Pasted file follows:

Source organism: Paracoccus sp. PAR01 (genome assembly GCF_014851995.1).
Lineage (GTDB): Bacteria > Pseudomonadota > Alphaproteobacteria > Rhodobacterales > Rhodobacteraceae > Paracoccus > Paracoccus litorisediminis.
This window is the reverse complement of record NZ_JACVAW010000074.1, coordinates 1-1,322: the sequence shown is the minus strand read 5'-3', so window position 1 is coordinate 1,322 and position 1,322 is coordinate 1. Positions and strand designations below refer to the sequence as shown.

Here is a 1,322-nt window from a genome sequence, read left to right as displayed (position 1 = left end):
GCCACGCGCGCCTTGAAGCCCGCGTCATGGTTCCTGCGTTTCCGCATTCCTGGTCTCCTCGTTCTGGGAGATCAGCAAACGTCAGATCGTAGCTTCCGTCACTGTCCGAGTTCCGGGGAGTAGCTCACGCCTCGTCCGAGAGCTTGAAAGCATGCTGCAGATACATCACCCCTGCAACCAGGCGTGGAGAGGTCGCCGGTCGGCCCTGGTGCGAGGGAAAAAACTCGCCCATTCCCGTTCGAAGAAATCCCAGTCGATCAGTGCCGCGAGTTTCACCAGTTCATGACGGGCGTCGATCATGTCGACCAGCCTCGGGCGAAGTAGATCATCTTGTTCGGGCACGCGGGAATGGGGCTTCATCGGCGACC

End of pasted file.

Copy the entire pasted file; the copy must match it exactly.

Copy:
Source organism: Paracoccus sp. PAR01 (genome assembly GCF_014851995.1).
Lineage (GTDB): Bacteria > Pseudomonadota > Alphaproteobacteria > Rhodobacterales > Rhodobacteraceae > Paracoccus > Paracoccus litorisediminis.
This window is the reverse complement of record NZ_JACVAW010000074.1, coordinates 1-1,322: the sequence shown is the minus strand read 5'-3', so window position 1 is coordinate 1,322 and position 1,322 is coordinate 1. Positions and strand designations below refer to the sequence as shown.

Here is a 1,322-nt window from a genome sequence, read left to right as displayed (position 1 = left end):
GCCACGCGCGCCTTGAAGCCCGCGTCATGGTTCCTGCGTTTCCGCATTCCTGGTCTCCTCGTTCTGGGAGATCAGCAAACGTCAGATCGTAGCTTCCGTCACTGTCCGAGTTCCGGGGAGTAGCTCACGCCTCGTCCGAGAGCTTGAAAGCATGCTGCAGATACATCACCCCTGCAACCAGGCGTGGAGAGGTCGCCGGTCGGCCCTGGTGCGAGGGAAAAAACTCGCCCATTCCCGTTCGAAGAAATCCCAGTCGATCAGTGCCGCGAGTTTCACCAGTTCATGACGGGCGTCGATCATGTCGACCAGCCTCGGGCGAAGTAGATCATCTTGTTCGGGCACGCGGGAATGGGGCTTCATCGGCGACC